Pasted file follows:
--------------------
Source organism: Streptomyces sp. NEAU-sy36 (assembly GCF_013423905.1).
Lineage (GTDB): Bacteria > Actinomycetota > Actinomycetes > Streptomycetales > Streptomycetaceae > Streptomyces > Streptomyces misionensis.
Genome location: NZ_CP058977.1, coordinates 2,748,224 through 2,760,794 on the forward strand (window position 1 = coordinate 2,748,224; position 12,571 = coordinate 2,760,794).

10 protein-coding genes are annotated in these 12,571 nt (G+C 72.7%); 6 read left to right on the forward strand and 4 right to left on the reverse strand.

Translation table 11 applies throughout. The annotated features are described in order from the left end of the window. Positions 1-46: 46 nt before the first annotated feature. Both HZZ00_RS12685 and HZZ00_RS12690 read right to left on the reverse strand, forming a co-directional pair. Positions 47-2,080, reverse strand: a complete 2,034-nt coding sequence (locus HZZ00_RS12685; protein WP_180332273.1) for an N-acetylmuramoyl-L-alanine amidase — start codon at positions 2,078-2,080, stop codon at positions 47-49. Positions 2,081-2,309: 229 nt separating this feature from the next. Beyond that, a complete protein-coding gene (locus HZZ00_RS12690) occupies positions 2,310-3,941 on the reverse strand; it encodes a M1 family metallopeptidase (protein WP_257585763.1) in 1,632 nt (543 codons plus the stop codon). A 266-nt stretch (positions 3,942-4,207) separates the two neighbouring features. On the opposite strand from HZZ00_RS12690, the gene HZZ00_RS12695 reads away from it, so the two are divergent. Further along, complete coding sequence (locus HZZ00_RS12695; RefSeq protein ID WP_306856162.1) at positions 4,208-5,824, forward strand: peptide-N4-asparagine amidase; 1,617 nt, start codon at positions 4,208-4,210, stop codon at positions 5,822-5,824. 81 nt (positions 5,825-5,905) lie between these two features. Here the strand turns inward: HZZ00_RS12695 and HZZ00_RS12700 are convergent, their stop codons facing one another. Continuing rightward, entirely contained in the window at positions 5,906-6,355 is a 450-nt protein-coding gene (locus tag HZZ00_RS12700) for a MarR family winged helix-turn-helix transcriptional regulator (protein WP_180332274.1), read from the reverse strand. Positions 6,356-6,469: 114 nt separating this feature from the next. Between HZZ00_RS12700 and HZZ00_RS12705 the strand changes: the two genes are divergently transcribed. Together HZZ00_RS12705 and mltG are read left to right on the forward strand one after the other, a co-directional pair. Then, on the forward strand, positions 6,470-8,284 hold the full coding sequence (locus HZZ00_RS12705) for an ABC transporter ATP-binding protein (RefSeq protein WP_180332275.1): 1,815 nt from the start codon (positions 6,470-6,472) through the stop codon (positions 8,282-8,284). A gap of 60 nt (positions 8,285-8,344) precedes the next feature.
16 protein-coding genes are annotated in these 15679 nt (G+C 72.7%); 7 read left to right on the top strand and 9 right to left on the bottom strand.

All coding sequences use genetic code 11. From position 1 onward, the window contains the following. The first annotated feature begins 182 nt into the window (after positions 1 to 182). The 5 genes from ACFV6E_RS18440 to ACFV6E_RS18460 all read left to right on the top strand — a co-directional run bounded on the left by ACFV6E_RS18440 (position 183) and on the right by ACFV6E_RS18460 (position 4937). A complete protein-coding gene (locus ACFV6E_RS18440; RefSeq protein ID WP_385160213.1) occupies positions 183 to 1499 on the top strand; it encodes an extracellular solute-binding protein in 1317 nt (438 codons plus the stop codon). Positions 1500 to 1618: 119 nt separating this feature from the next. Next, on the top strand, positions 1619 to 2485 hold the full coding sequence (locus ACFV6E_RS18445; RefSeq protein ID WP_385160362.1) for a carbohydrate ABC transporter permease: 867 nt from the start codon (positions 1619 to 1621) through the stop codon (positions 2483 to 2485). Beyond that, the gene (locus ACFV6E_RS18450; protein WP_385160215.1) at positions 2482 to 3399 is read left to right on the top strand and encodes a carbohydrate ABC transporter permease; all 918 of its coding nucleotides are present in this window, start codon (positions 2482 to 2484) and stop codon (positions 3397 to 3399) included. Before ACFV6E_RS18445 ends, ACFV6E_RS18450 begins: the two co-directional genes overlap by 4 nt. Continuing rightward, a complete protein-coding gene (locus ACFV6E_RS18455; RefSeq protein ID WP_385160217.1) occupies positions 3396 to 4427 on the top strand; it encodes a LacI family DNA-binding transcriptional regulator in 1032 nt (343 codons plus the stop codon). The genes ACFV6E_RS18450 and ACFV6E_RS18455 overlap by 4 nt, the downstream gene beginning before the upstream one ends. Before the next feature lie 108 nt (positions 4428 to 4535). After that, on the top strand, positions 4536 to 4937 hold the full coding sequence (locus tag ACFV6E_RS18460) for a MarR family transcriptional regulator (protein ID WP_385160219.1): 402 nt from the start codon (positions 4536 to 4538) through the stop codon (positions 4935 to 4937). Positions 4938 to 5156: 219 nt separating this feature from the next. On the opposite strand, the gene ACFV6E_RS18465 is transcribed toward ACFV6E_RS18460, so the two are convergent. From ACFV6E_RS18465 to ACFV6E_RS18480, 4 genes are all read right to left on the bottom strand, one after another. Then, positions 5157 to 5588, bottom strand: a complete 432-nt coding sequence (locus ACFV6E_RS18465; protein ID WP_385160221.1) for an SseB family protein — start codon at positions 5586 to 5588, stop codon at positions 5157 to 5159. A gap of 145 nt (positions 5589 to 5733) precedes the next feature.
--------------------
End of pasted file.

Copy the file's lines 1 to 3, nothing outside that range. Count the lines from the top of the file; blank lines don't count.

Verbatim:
Source organism: Streptomyces sp. NEAU-sy36 (assembly GCF_013423905.1).
Lineage (GTDB): Bacteria > Actinomycetota > Actinomycetes > Streptomycetales > Streptomycetaceae > Streptomyces > Streptomyces misionensis.
Genome location: NZ_CP058977.1, coordinates 2,748,224 through 2,760,794 on the forward strand (window position 1 = coordinate 2,748,224; position 12,571 = coordinate 2,760,794).